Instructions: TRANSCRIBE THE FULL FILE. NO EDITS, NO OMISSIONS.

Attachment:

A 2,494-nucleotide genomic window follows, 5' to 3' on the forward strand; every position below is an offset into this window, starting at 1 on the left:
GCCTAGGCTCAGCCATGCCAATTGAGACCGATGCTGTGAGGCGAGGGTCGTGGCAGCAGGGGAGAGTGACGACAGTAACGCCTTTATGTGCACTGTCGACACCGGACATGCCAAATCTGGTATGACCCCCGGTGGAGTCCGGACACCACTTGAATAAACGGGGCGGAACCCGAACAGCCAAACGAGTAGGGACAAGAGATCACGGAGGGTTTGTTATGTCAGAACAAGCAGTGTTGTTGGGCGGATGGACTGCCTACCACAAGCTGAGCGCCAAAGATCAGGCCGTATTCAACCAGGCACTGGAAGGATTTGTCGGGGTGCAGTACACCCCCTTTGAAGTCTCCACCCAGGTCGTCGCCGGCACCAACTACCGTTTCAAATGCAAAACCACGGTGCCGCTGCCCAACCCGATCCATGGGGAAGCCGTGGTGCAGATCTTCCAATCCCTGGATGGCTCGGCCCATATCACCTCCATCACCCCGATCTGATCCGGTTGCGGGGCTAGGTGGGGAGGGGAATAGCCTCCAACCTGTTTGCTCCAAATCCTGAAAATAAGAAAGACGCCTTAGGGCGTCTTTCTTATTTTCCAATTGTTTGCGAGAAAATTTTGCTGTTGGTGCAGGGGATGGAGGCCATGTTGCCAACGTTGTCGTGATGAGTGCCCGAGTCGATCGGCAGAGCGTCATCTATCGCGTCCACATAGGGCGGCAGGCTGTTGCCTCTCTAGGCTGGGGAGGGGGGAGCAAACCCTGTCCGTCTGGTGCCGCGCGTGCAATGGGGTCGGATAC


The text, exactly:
A 2,494-nucleotide genomic window follows, 5' to 3' on the forward strand; every position below is an offset into this window, starting at 1 on the left:
GCCTAGGCTCAGCCATGCCAATTGAGACCGATGCTGTGAGGCGAGGGTCGTGGCAGCAGGGGAGAGTGACGACAGTAACGCCTTTATGTGCACTGTCGACACCGGACATGCCAAATCTGGTATGACCCCCGGTGGAGTCCGGACACCACTTGAATAAACGGGGCGGAACCCGAACAGCCAAACGAGTAGGGACAAGAGATCACGGAGGGTTTGTTATGTCAGAACAAGCAGTGTTGTTGGGCGGATGGACTGCCTACCACAAGCTGAGCGCCAAAGATCAGGCCGTATTCAACCAGGCACTGGAAGGATTTGTCGGGGTGCAGTACACCCCCTTTGAAGTCTCCACCCAGGTCGTCGCCGGCACCAACTACCGTTTCAAATGCAAAACCACGGTGCCGCTGCCCAACCCGATCCATGGGGAAGCCGTGGTGCAGATCTTCCAATCCCTGGATGGCTCGGCCCATATCACCTCCATCACCCCGATCTGATCCGGTTGCGGGGCTAGGTGGGGAGGGGAATAGCCTCCAACCTGTTTGCTCCAAATCCTGAAAATAAGAAAGACGCCTTAGGGCGTCTTTCTTATTTTCCAATTGTTTGCGAGAAAATTTTGCTGTTGGTGCAGGGGATGGAGGCCATGTTGCCAACGTTGTCGTGATGAGTGCCCGAGTCGATCGGCAGAGCGTCATCTATCGCGTCCACATAGGGCGGCAGGCTGTTGCCTCTCTAGGCTGGGGAGGGGGGAGCAAACCCTGTCCGTCTGGTGCCGCGCGTGCAATGGGGTCGGATAC